A Father

Posted on May 28th 2020 by Catherine Redmond

Zachariah, 2020, Archival Digital Photo

My proud Pilgrim Gander, Zach, has just fathered a son, Burdock. Pilgrim Geese are doting parents and Zach watches his boy attentively at all times. It is being able to know and observe these beings that balances the horror of the national scene I read about and the ugliness, from the Minnesota murder of a man whose crime was being Black, to the milestone of deaths from Covid-19 that we just passed.


What world are we in now?

Posted on May 11th 2020 by Catherine Redmond

Nightmare, 2020, Archival Digital Print

Life is surreal now, I live in what is my Eden, a magical piece of land which is so beautiful  and so serene that I think I’m in a dream and against that the news I follow which is the upside down, and so mean and brutal with this living Evil in the Oval Office, that it is hard to know what or where is The Real.


The beat goes on

Posted on May 1st 2020 by Catherine Redmond

Sketchbook Page, 2020, gouache, cut papers

We are learning how this virus and its attendant restrictions effect us.  I find I lose concentration easily so am going from one thing to another faster than is customary in the studio.  Just pay attention.  That’s the rule.


Ruthie’s Daughters start their lives

Posted on April 29th 2020 by Catherine Redmond

Ruthie’s Daughters

Hatched on Sunday and Monday, these perfect little Pilgrim goslings joined us on the Homestead, tiny and ready for a good Goose life.  Given all the darkness of this virus and the calamity of the current bumbling administration and the needless loss of life, Nature reminds us of the miracles around us.

Earth Day 2020, Planet of the Humans, and what’s wrong with us?

Posted on April 23rd 2020 by Catherine Redmond

Perfection, 2020, Archival Digital Print

The new documentary is not for the fainthearted. Planet of the Humans is free on YouTube. See it at your own peril. You won’t get through it without being changed and sobered.  And very saddened. Don’t watch it alone.  You’ll need comfort after it’s over.

Now that I live on the land, I am more sensitive to the sacredness of the planet.  I expect if we continue our greedy consumption and yearning for more and more, we will just be killed off. Fairly quickly, too.  This may be only the first of more coming pandemics as we destroy swaths of forests and deserts and gobble up more and more for our energy needs.  In the big picture, humans just aren’t worth it.  We are too greedy, out of balance and let’s face it, too destructive.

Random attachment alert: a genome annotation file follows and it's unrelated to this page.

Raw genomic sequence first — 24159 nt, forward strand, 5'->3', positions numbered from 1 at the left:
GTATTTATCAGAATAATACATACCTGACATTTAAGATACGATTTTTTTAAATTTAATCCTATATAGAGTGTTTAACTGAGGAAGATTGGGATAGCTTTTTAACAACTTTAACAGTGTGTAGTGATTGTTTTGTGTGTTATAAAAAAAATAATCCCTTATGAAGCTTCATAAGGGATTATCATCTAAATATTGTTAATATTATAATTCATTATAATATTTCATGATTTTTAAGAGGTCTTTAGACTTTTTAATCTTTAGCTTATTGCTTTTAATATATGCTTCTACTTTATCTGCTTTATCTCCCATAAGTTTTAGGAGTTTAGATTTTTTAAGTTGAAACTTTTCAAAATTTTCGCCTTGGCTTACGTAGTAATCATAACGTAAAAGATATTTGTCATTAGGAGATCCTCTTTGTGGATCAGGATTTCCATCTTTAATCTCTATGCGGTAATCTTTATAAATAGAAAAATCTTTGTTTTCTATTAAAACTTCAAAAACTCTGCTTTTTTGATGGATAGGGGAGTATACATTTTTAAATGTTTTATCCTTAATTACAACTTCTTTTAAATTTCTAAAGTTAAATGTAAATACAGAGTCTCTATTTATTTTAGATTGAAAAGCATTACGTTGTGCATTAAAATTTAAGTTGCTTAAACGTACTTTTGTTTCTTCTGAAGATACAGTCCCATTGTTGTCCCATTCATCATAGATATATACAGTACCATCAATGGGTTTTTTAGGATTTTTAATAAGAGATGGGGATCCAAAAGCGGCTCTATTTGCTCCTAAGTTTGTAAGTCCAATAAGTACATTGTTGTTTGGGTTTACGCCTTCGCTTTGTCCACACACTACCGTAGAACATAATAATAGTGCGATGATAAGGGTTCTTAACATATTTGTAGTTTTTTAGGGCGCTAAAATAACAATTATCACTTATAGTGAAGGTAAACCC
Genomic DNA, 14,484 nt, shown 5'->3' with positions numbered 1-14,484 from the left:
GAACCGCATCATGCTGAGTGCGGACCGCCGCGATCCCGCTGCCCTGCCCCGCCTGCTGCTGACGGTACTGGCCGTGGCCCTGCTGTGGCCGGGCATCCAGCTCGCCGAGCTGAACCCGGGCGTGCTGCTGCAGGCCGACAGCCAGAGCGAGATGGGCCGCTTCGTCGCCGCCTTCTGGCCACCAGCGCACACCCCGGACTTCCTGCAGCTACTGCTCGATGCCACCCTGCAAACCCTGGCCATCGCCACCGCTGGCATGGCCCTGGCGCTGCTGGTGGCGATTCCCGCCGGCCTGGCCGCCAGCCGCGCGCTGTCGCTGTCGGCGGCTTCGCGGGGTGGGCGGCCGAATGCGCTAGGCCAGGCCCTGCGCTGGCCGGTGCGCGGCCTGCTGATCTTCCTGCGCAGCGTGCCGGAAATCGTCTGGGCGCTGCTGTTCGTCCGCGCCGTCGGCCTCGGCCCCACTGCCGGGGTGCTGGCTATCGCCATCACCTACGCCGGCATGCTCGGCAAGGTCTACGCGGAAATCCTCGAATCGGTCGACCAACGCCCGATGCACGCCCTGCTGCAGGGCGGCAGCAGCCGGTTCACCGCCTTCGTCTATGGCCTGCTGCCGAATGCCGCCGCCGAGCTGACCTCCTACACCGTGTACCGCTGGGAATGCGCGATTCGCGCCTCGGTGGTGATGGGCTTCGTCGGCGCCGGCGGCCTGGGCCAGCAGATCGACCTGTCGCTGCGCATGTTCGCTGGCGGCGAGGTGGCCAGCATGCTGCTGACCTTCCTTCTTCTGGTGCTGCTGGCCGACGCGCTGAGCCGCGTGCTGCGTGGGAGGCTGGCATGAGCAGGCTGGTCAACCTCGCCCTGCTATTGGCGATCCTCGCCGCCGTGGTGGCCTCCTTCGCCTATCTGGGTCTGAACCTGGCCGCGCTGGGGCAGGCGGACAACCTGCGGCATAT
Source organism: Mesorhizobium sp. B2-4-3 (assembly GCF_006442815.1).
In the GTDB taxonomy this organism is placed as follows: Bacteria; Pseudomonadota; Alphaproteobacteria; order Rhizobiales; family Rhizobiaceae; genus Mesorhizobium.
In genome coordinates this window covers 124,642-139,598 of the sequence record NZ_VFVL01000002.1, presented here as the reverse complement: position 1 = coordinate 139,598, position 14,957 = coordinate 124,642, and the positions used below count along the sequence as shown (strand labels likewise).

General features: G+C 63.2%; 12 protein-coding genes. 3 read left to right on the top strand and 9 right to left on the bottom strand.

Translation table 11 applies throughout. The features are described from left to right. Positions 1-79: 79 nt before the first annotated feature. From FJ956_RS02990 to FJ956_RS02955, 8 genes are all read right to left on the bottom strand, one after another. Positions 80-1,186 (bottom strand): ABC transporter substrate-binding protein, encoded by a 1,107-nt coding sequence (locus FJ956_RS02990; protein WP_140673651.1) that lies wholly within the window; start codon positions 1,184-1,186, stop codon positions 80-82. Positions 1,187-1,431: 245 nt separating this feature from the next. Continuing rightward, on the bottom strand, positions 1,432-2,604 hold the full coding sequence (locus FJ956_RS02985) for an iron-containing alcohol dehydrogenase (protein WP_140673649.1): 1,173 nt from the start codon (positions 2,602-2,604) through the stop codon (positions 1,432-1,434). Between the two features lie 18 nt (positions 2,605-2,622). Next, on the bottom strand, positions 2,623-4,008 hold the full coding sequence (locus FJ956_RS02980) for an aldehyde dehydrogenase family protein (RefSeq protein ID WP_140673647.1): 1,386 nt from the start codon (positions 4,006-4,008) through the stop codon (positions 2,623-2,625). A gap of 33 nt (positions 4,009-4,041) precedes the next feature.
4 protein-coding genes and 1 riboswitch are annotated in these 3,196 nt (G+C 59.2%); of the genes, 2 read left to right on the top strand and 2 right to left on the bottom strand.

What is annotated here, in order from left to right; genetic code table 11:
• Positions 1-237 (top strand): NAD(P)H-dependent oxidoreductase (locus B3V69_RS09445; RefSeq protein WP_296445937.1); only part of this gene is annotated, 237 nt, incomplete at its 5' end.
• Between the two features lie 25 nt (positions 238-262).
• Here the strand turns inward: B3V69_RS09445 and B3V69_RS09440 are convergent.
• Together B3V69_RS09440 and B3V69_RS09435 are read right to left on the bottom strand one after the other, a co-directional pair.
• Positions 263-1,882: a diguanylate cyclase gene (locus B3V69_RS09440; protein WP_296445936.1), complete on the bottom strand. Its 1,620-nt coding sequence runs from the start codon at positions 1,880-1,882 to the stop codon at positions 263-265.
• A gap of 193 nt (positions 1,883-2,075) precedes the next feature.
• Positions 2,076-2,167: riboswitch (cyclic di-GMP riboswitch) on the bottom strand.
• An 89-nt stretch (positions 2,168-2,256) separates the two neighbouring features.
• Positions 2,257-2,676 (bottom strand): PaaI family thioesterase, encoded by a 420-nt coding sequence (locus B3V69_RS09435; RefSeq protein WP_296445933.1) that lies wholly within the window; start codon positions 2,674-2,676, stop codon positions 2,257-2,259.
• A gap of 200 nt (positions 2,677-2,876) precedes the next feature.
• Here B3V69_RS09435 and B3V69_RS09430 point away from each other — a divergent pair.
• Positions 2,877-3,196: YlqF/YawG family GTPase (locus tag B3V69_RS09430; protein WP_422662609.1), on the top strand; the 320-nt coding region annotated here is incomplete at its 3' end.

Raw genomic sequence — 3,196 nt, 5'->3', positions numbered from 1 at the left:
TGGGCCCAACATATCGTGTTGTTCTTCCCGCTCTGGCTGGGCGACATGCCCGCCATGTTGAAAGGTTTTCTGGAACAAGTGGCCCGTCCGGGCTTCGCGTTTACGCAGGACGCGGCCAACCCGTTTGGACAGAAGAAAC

Posted on April 10th 2020 by Catherine Redmond

Good Friday, 2020, Archival Digital Print

It’s an overcast day, the green of the grass is intense and deep in this steely light. Yesterday was the same with very high winds and an eeriness because of the knowledge of Covid-19’s destruction of lives and its forever effect on families.  Looking for the Good may be a challenge now in an age of so much confusion, but reach for it we must.


The Challenge of Wood

Posted on April 4th 2020 by Catherine Redmond

Flower in Vase, 2020, Woodblock on Rice Paper

During this unprecedented time of threat, we keep working in any way we can.   I find woodcut difficult so am keeping it simple.  It’s too bizarre a time to consciously address this pandemic in the studio.  That may come later when it filters down out of the subconscious, but for now, I just want each day to feel as if I didn’t waste it.


So it’s Death

Posted on March 19th 2020 by Catherine Redmond

Hans Holbein, The Miser, The Dance of Death, Woodblock, 1523-5

Underneath all of our anxiety, our food and gun hoarding, is The Grim Reaper, his insistent trod, scythe in hand, plucking souls as he goes.  It’s what none of us say aloud: you or I could be next.  We have always known it was in our future, vague, general, but way, way out there in the future. Now our reckoning may be around the corner.  We aren’t worried about getting sick any more than we are about getting a cold.  We’re afraid we might die!  Dead.  Over. Gone.

One of my favorite little books I studied endlessly as an art student was Hans Holbein’s Dance of Death, a series of woodblock prints.  It is a marvel of drawing and composition illustrating Death’s harvest at every level of the social order.  No one is exempt.

I was so inspired I started my own series, the studies are lost somewhere in a pile of old sketchbooks.  Then I forgot about it until now.  Like all art, Holbein’s work remains timeless, waiting for us when we’re ready and scared to death.


Posted on February 14th 2020 by Catherine Redmond

February Fog, 2020, Archival Digital Print

It’s been a good week of work and a nodding to the power of place.


Always Drawing

Posted on February 6th 2020 by Catherine Redmond

Feeder with Icicles, 2020, Archival Digital Print

I repeat myself:  Drawing is the basis of it all.

The first impulse of the mind, it is where it begins.  That very first spark of an idea.  Not only does it show what one sees but it orders the experience.  This photograph taken this morning, doesn’t exist without my experience as an artist who draws.  I frame the image in the camera; it is rarely changed in the processing.  That is drawing. The division of space within the bounds of the edge.